lternators have been used to charge the 12V DC electrical systems in vehicles since long before computers and networks were part of the equation. Just a few decades ago, the 12V DC electrical system wasn’t that vulnerable to ripple voltage. Today however, excessive ripple voltage can cause major communication issues across networks and can cause a number of communication DTCs to be set in multiple control modules.
What Causes Ripple Voltage?
The vehicle’s charging system needs to be able to supply DC voltage to power the 12V electrical system, and it needs to maintain a relatively stable power level in the process. The alternator produces an AC current that must be converted into DC current by way of a rectifier. Diodes inside the rectifier pass the negative AC current to ground. This process still leaves a very small amount of AC current in the system.
DC current will drop if a diode inside the rectifier fails, and this may cause excessive ripple voltage to enter the system. If the battery isn’t able to absorb this excessive ripple, the vehicle will likely experience communication issues.
Does Ripple Voltage Affect the 12V Electrical System? Where Does it Go?
Even when the rectifier is working properly, you’d still likely be able to see 0.2-0.5V AC entering the 12V DC electrical system. Excessive ripple might cause some flickering lights or maybe an ignition problem, but it’s usually nothing too extreme. The battery is able to act as a buffer for the rest of the system by absorbing that small amount of AC voltage, preventing it from ever reaching the rest of the system.
Why Are the Networks and Control Modules So Vulnerable?
Today’s vehicles are heavily dependent upon computers and networks to perform even basic functions such as rolling the windows down or unlocking the doors. These modules operate on a lower voltage signal, typically ~5V DC. These low voltage systems are much more vulnerable to excessive ripple voltage produced by a defective alternator or rectifier.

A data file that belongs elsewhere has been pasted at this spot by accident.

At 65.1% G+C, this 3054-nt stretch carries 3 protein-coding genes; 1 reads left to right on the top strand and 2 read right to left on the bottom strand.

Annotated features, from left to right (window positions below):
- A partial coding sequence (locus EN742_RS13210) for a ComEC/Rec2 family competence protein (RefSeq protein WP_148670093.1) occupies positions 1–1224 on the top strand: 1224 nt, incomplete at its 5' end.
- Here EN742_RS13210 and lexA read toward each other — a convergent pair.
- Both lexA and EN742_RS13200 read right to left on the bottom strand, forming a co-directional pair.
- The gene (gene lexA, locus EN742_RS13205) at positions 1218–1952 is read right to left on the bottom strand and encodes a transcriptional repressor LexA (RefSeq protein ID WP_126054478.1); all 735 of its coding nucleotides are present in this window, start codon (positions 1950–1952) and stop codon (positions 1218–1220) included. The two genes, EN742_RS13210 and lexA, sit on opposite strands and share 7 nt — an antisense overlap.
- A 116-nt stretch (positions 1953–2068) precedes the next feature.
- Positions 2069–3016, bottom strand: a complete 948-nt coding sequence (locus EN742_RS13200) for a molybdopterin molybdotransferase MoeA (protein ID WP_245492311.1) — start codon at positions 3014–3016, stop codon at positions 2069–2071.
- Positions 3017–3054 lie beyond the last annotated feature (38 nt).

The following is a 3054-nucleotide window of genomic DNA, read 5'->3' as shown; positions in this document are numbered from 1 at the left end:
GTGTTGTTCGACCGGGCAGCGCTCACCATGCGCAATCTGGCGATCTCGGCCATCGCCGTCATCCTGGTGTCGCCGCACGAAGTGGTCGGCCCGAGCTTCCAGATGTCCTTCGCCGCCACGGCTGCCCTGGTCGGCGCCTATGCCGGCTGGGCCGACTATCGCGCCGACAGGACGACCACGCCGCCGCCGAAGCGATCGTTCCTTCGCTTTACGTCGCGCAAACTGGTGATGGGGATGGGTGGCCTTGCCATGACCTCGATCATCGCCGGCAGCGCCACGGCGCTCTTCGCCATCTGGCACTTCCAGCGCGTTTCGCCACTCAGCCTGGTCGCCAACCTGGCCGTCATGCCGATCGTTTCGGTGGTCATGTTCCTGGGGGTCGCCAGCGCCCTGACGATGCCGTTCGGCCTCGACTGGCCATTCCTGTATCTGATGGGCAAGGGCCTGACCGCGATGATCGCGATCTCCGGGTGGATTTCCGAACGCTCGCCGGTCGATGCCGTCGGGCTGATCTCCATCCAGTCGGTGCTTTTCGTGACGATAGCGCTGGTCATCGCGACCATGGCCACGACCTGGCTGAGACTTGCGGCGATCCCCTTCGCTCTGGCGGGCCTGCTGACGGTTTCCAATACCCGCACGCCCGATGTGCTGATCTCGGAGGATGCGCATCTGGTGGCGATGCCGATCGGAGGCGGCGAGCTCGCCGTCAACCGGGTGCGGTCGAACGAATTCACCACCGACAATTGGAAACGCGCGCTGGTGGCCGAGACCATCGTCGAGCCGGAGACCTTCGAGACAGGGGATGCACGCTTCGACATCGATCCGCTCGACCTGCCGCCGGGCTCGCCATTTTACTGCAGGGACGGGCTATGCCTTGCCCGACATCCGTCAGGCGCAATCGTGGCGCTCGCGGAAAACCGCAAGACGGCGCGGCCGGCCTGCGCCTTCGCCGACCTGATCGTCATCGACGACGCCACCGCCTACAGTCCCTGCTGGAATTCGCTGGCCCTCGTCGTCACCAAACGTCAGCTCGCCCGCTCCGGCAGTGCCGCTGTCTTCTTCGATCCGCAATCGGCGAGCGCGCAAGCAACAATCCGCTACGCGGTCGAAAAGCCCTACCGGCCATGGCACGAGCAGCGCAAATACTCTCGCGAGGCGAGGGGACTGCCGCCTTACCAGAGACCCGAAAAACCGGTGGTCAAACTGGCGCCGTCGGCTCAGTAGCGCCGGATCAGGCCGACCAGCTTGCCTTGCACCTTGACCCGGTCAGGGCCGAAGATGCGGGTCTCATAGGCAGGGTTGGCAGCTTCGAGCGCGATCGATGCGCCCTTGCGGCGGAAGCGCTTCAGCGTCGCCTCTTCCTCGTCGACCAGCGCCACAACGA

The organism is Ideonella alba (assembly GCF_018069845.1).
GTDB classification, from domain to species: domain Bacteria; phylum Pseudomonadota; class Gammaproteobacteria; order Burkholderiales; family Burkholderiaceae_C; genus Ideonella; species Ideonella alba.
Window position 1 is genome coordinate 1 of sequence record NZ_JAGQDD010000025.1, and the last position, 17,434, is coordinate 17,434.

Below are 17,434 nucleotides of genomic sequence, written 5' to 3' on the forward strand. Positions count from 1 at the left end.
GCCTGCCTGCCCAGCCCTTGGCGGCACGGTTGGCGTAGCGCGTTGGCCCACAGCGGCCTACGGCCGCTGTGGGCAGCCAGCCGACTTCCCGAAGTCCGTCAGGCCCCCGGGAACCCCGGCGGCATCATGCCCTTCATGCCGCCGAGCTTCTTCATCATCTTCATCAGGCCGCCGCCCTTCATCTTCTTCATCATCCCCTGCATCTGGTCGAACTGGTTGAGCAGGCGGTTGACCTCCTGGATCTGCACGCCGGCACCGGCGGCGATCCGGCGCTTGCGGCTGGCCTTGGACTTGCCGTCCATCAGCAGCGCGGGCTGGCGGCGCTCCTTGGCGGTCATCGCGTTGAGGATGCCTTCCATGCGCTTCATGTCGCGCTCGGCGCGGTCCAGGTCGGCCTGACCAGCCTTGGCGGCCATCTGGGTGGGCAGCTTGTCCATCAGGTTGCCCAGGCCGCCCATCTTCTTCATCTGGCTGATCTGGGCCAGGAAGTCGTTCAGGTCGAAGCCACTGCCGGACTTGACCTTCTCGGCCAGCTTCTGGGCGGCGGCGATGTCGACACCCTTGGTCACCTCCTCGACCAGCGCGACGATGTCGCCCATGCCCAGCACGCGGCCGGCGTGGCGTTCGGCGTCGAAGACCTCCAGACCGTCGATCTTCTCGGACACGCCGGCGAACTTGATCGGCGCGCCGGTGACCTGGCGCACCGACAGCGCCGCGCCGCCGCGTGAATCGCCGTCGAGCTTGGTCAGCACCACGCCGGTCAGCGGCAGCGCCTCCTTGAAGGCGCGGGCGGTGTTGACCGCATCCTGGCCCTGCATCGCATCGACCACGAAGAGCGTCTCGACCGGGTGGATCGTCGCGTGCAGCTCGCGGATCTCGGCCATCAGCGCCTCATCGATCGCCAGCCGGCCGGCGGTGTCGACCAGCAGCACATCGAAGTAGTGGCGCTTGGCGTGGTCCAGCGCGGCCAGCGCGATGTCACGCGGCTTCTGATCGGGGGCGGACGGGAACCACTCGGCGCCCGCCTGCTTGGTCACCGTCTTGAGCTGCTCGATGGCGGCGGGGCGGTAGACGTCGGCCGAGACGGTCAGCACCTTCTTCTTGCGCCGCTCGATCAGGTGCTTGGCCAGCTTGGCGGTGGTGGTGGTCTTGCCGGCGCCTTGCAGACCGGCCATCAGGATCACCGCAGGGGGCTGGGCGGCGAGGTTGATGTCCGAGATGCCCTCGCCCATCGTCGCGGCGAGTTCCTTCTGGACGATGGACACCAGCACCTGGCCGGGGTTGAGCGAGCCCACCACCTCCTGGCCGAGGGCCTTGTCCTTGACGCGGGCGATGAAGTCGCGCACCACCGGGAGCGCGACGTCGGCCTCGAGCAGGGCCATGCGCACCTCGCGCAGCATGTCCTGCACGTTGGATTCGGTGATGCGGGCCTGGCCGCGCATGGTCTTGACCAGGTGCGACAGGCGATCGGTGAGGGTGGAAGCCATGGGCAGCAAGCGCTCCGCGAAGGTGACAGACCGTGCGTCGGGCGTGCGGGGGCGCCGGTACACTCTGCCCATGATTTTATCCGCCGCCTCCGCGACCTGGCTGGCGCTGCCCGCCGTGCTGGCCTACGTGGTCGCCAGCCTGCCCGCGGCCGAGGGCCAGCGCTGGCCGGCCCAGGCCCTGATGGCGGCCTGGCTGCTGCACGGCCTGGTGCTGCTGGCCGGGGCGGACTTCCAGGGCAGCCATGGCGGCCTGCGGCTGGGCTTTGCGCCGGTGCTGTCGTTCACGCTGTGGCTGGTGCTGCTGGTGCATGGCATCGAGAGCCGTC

The graphs below show the waveforms of 12V AC (top) and 5V signal from a CAN-BUS network (bottom). If that 12V AC signal is able to enter the CAN-BUS, it would prevent the modules from being able to send signals back and forth.
Remember that “telephone” game we all played as kids? One person would whisper a sentence to the person next to them, then that person would relay it to the next person and so on. Now, imagine if one of those people had a mouth full of peanut butter – how well would they be able to relay the message?
The example might be a bit crude, but you get the picture. The control modules communicate with each other by way of that 5V waveform. That waveform is translated into “1s” and “0s,” triggering commands or responses from other modules or devices in the network. This communication is happening continuously whenever the ignition is on, and it is essential to vehicle operation.
How Do I See Ripple Voltage?
If you have the correct filter or leads, you can use a scope to view the alternating current from a diode. If the diode is functioning properly, the signal should show up as a stable waveform. If the diode is failing, you’ll see an asymmetric waveform. A DVOM, set to measure AC voltage, can also be used to test for ripple.
The alternator should be replaced if more than 50mV AC voltage is detected, though in some vehicles as much as 100mV may be acceptable. As always, it’s best to check the service information for the vehicle you’re working on.
It’s worth noting that a battery that is weak or dead may throw off a ripple test. Make sure that the battery is fully charged before starting the test.